I Would Gnaw on My Hand was the title of American artist Jim Drain’s second New York solo exhibition at Greene Naftali Gallery. The show featured four new large-scale sculptures, furniture works, collages, photographs, stained glass, wallpaper, and a curtain dividing the space. All the elements create a brightly colored environment.
Greene Naftali Gallery presents the second New York solo exhibition by Jim Drain. On display are four new large-scale sculptures, furniture works, collages, photographs, stained glass, wallpaper, and a curtain dividing the space.
VTV Classics (r3): Jim Drain: I Would Gnaw on My Hand at Greene Naftali Gallery, New York (2007) is the 80th episode in our VTV Classics (r3) series. VTV Classics (r3) highlights the treasures of VernissageTV’s huge archive. Back then published in Standard Definition, these classics are now re-mastered, re-edited and reissued in High Definition.
VTV Classics (r3): Jim Drain: I Would Gnaw on My Hand / Greene Naftali Gallery, New York (2007). September 15, 2007.
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Greene Naftali Gallery is pleased to present the second New York solo exhibition by Jim Drain. Drain continues his merger of psychedelic formalism with a celebration of pop culture at its basest levels: amusement parks, tourist shops, 99-cent stores. By pushing these styles to their extremes, he invokes the hallucinogenic character of the international consumer world while addressing its populist affect on our shared cultural experiences.
The current exhibition presents four new large-scale sculptures, furniture works, collages, photographs, wallpaper, stained glass, and an artist-made net dividing the space. One sculpture subtly references rock icon Iggy Pop; his animalistic energy, pop clichés, and his body with its violent, angular, and grotesquely extreme movements, serve as the formal and conceptual basis for this gender-bent amalgamism of bent tube steel and metal covered in a stylish frenzy of patterned fabrics—part Frank Stella and part parade float, part corporate sculpture and part strip club decoration. Iggy appears too in a few of the collages, and a series of photographs present cut-out images of his old clothes, further elaborating Drain’s investigation of the possibilities for meaning amidst the tawdry realm of discarded fashion and personal adornment.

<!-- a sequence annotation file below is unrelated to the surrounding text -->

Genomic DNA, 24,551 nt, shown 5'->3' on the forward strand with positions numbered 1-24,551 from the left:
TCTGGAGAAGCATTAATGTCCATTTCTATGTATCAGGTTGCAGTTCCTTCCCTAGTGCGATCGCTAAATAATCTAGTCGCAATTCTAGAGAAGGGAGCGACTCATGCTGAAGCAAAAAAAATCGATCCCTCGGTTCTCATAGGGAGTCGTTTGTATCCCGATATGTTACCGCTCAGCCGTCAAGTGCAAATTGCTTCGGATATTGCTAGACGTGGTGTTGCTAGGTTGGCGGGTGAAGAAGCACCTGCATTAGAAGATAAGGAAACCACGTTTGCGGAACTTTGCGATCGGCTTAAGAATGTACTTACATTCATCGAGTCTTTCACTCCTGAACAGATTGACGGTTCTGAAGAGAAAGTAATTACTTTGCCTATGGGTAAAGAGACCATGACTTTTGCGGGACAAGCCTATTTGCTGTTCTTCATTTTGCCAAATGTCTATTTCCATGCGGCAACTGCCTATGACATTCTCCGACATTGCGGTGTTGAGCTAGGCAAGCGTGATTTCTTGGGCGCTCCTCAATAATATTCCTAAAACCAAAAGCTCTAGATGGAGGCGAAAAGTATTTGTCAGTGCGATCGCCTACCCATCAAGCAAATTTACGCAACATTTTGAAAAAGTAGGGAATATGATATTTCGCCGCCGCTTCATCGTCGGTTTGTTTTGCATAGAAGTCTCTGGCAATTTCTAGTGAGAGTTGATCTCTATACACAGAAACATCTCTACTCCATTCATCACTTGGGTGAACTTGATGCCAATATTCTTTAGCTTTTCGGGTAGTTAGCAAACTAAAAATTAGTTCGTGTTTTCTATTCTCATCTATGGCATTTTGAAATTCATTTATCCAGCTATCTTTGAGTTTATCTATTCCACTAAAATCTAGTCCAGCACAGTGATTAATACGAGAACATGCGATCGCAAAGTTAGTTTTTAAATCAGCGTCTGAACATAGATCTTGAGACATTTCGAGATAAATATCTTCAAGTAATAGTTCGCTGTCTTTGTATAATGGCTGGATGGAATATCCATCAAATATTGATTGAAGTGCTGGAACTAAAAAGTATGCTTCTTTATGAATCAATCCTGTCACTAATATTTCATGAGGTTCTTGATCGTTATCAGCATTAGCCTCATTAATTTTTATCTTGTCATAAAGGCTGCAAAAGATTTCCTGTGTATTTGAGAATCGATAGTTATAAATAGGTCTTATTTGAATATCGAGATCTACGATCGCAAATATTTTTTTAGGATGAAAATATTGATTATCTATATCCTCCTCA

The cross-dressed formalism in the works unites personal histories with a longer generic one as Drain continues a collaborative process in which he sources vintage fabrics, cheap child-like textiles and even throws in objects of his own—old sneakers and a Levi’s handkerchief from the 1984 Olympics in the sculpture “Vagabond,” a shirt in “Scribble.” An aluminum cutout is made from his childhood shadow silhouette in which his teacher had written, “Jim should feel good about himself because he’s a hard-working student, big and a good runner, nice to everyone and a super artist.” Drain continues to create his own textile patterns and works with a group of local artists from Miami and Providence, along with family members, to create his over-the-top craft-inflected sculptures.
The sculptures themselves are highly anthropomorphic, covered in plush cloth rings and hanging fabric appendages, and overloaded with brightly colored competing prints and flamboyant patterns. These “bodies” appear decorated in every way imaginable, far beyond the “sensible” and thus short-circuiting the inherent cultural style that each fabric element would individually convey, instead coalescing into a monstrous whole.
The gallery entrance, flanked in opposing tie-dye and leopard-skin wallpaper prints, distills two polar opposites—between the novelty of social idealism and its dissolution into gaudy cultural consumption. Like the science-fiction cults that were invoked by Drain’s previous art collective, Forcefield, ideas become sculptures through a hypnotic physicality. The rituals of cultural idolatry inscribe and shape the work, from the single-word mantras of the sculptures’ titles to their dopey posturing and a “guaranteed o.d.” (to reference Iggy one last time) of personal and cultural reflection.